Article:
stock with a very small logo of each airline in a corner. I much prefer the individual branding because it looks so much better! Boarding pass in hand, it was then a matter of security (which was pretty easy) and lounge.
NH202 LHR NRT STD 1935 STA 1440+1
B777-300ER, Seat 1A
Originally, I had booked a C-class seat on this flight – firstly, because there was no availability in F, but secondly, it seemed that food and service levels etc should really be equivalent to many other airlines in F. Although I had the miles and was willing to pay the cash portion for a F ticket, I had settled on using a C-class seat on this flight.
Then, 4 days before the flight, I suddenly found 1 seat available in F! I felt like I had struck jackpot. I very narrowly missed out on an equipment change to an A380 in SQ
Suites for my return trip, but in fact I was more excited about getting NH
in F than I would really have been if I managed to get the Suites. Both products are of course amazing products, but from previous experience and other reports I knew that ANA was really at the top of their game.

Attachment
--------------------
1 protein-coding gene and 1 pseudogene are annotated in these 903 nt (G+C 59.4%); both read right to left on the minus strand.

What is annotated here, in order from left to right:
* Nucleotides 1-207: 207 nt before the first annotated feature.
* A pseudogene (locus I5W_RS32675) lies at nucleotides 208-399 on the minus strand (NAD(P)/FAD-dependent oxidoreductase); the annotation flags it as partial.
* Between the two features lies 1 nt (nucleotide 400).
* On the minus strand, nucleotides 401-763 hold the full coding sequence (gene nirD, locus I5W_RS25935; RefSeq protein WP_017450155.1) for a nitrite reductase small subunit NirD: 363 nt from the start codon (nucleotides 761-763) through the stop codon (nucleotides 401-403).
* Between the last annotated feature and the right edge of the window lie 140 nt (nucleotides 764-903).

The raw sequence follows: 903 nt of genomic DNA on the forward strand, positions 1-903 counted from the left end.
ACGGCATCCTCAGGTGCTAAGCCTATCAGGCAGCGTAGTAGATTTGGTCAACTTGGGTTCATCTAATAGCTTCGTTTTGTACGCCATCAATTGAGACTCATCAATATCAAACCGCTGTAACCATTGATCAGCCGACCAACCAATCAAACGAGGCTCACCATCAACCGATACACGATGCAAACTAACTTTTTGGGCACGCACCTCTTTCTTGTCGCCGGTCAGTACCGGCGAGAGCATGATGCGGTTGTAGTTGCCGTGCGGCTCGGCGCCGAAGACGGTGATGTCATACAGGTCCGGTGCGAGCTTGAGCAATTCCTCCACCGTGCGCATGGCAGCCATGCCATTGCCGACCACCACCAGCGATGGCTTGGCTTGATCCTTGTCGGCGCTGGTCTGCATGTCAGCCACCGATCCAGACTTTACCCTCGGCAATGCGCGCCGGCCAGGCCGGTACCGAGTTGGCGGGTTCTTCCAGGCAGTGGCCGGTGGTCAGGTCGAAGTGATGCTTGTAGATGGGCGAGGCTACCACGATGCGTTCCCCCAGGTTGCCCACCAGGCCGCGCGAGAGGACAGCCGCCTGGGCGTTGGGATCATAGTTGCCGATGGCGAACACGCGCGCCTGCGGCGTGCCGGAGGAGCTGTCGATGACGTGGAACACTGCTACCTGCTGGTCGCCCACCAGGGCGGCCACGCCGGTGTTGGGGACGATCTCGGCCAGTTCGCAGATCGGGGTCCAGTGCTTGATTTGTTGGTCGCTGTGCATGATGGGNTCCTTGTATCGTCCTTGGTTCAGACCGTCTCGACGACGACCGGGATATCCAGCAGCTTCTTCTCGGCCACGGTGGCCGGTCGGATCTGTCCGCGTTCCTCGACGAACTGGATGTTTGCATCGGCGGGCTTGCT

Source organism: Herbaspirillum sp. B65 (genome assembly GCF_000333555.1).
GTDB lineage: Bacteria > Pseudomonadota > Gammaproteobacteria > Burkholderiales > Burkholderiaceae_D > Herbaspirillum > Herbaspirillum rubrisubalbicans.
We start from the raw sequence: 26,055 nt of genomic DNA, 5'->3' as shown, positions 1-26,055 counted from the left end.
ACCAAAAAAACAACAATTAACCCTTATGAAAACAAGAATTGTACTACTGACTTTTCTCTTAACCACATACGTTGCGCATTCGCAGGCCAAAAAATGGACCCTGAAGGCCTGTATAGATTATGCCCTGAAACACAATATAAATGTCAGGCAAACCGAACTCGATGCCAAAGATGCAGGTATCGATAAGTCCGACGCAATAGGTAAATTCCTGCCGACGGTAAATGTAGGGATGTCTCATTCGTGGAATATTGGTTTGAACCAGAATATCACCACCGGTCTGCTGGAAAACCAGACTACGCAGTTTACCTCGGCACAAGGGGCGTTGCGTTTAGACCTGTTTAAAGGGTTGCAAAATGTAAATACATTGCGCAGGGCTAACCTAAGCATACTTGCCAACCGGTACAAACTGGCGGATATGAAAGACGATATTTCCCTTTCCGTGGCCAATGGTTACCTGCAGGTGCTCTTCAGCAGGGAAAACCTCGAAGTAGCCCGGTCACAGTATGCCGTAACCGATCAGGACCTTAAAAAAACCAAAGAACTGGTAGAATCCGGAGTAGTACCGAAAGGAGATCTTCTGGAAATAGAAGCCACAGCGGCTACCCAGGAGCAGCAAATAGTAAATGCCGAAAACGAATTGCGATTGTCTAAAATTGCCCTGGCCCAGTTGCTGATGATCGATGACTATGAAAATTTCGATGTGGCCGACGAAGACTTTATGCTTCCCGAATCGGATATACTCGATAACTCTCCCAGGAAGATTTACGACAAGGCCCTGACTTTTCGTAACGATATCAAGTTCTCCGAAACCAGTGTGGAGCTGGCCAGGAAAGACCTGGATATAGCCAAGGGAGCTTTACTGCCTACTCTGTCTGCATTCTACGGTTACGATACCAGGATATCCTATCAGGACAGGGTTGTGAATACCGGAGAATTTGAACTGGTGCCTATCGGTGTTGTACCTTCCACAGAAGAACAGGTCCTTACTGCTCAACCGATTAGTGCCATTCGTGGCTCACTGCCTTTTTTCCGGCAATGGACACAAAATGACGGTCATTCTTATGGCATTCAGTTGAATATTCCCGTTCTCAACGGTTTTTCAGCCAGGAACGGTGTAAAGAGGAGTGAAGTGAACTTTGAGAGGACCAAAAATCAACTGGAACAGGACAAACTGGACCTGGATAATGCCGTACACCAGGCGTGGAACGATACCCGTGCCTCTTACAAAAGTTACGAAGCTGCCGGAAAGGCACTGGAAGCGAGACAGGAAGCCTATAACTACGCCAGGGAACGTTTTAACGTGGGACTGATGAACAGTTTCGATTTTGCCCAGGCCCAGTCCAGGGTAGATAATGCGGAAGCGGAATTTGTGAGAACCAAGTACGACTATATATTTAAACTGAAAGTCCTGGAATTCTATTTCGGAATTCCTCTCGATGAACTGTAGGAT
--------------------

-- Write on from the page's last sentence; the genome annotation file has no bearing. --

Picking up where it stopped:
After what I termed “best £65 I have ever spent” on upgrading the flights to First Class through BMI
, I found that 3 out of the 4 available window seats on this flight were already occupied, and I knew that the only remaining window seat – 1A – was blocked for VIP/CIP and only released at departure. As much as I was elated to get a seat on NH
F, I also really wanted a window seat. So, I had already pestered the ANA reservations centre several times to ask them to send messages to the airport to give me 1A on the day of departure, then called up in the morning of the departure for good measure. I think they must have had a long comments trail on my PNR, since the agent that I spoke to last commented “I will tell our staff at Heathrow that you really, really want a window seat”
It turned out in the end that I got what I wanted – the very plain looking BP
showed 1A. As for ANA’s particularly bad choice of lounges at LHR
’s lounges before, and now they’re sending even F-class passengers to the AA
Admiral’s Club!), it was easily rectified by ignoring the lounge invitation and instead, off I went to the Singapore Airlines Silver Kris lounge.